AL: I often see riders in these kinds of events, and it's all very extreme to them, and they tend to do everything else to extremes and not relax. This often means overeating and often eating way too many of the wrong things.

Using too many gels and products marketed as performance-enhancing when they don't need them is an issue, and even more important is that they often use these products for the first time during an event.

People end up getting stressed out and end up going to the bike shop and buying everything they can. Do not use products that you have not tried before. Have a plan coming into the event and keep things simple. Don't get stressed out about where you are and what you're doing.

The human body is great at taking care of its self and telling you what it needs. You may head out on a 100-mile training rider and not even worry about having enough food and water and still perform very well because you're not stressed out about it all. Relax and you will be fine.

If you're thirsty drink. If you're not, then don't - you may end up over drinking. You may find yourself craving salt more than normal, or getting hungry; appease these cravings, your body is telling you what it needs.

If something feels good to eat then eat it. You may want pizza and think that you can't have it because you're supposed to be performing at a high level - it's not actually true. In the last Tour de France I did after 17 of the 21 stages I cooked up chicken fried rice for the riders, and the rest of the time they had pizza.

People might think that they are not allowed to eat this in events like the Haute Route, but it's okay. They may actually perform better by eating something they actually want rather than sticking to a dogma where they think that you have to eat and do certain things. I often read people writing that you should eat this and that - but your body knows what it needs and so let it have what it needs and wants.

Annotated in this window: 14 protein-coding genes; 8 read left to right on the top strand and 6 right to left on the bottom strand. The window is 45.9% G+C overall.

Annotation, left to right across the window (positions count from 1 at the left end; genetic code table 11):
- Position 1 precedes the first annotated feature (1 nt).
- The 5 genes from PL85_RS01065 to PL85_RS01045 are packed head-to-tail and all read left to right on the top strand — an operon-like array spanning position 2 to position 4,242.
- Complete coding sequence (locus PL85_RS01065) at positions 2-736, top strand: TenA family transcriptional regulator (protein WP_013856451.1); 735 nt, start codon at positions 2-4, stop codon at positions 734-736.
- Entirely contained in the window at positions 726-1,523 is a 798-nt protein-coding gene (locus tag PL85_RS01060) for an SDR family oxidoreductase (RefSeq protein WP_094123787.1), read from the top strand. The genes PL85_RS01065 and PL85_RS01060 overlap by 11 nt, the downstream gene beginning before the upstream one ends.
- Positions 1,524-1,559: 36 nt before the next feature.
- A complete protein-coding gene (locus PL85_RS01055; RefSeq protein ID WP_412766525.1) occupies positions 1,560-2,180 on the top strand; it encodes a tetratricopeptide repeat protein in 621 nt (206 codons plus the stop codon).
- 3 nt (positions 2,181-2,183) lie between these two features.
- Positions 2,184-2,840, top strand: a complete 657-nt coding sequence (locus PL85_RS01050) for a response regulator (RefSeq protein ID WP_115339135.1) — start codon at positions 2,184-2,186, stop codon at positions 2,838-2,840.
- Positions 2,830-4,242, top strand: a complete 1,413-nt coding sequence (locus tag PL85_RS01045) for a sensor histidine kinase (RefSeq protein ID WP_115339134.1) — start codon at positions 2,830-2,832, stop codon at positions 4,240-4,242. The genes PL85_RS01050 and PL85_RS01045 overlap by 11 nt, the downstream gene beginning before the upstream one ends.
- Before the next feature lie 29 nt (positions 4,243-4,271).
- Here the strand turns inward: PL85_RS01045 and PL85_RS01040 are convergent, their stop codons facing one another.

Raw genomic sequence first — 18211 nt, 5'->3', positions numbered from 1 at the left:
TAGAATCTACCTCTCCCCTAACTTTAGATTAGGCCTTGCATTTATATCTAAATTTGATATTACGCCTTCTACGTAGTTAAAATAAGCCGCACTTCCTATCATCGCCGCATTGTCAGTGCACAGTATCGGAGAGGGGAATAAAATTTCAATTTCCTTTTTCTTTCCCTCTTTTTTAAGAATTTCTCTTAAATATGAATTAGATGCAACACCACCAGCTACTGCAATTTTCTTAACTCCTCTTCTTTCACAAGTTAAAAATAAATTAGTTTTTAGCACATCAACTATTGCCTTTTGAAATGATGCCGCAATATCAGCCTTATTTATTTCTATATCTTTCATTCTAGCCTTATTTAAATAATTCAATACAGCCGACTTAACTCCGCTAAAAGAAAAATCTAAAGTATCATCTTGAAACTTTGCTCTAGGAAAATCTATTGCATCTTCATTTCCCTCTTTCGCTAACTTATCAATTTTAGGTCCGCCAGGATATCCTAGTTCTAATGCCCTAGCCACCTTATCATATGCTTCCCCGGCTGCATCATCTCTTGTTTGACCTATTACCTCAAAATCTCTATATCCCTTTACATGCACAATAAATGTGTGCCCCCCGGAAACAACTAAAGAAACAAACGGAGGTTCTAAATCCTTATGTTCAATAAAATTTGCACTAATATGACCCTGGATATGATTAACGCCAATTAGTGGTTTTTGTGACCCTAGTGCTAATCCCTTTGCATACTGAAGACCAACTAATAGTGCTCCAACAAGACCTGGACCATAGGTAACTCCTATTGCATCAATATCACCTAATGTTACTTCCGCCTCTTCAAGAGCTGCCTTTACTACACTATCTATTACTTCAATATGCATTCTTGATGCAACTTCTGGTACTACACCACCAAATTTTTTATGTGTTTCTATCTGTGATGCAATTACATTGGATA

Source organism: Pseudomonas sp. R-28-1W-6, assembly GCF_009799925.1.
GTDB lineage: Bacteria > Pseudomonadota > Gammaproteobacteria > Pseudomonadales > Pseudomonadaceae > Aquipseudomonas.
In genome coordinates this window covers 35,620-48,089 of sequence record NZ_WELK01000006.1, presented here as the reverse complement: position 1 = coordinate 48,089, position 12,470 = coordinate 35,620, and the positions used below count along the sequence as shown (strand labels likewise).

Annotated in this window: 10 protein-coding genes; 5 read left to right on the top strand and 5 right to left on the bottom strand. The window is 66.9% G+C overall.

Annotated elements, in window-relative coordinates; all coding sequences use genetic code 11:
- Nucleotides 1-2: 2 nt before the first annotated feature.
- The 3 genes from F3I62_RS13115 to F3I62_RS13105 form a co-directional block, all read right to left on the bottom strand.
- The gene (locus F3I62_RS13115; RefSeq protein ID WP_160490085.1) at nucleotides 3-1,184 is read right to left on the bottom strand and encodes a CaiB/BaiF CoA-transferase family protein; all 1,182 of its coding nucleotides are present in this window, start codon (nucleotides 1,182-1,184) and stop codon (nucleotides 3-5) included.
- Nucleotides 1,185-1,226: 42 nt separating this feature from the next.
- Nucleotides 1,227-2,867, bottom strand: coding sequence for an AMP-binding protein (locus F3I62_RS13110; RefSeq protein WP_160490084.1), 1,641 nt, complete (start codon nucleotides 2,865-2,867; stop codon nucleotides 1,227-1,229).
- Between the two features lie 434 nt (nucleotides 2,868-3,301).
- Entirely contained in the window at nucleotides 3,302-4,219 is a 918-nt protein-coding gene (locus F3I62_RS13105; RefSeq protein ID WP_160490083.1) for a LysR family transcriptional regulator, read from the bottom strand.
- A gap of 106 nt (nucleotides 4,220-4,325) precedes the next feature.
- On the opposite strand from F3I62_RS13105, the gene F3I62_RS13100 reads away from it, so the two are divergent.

You should try to be consistent with your eating, and when you eat. When you get tired it's easy to slip. It is very important to eat a good breakfast (if you have time), be consistent with eating on the bike, to eat something as soon as you finish (very important for recovery) and also to eat at night. In training, you may have gone to bed a little hungry in order to lose weight - but you do not want to do that in an event like this.

ST: Breakfast is something many of us skimp on, what are the essentials on this and when to eat in general?

AL: It's a very individual thing. You need to do a lot of self-experimentation and find out what works for you - it can be misleading to give general advice.

A lot of riders I work with will keep breakfast very simple, often rice and eggs. If they are awake three hours before the start of a race they may eat more and have time to consume it. But, if it's really close to a race start then they may skip breakfast and just snack when they are on the bike, relying on what is already stored in the body.

We're starting to understand that nutrition and diet are highly individual and will depend on your own needs and goals for the day and that it can affect your moods and temperament on a daily basis.

This is why it's difficult to give general advice. People see others behaviour and think they need to do that, and often screw themselves up by doing so.

Unfortunately, a lot of the articles you read in sports magazines end up perpetuating a lot of negative behaviours, which is ironic because they're trying to come up with these sexy short sound bites in digestible ways. The best advice (from me) is if it feels and tastes good eat it.

ST: How about on the bike eating - natural treats versus high tech gels and potions?

AL: There is definitely a movement towards real food. Gels are fine for emergencies and so on, but real and good tasting treats are far more bearable, especially after a few days.

ST: Losing weight - what's the reality?

AL: First thing to recognise is that you probably will not lose more and a pound a week and keep it off. Timing can help - stack most of your calories in the first half of the day and then taper your eating down. Ultimately, it does all come down to calories in against calories out, even though various things affect your metabolic rate during the day.

Hunger is a good way to judge if you are in deficit. Going to bed a little hungry is a good cue. But at the end of the day, remember that you are a human being, do enjoy that and eat what you want, in moderation.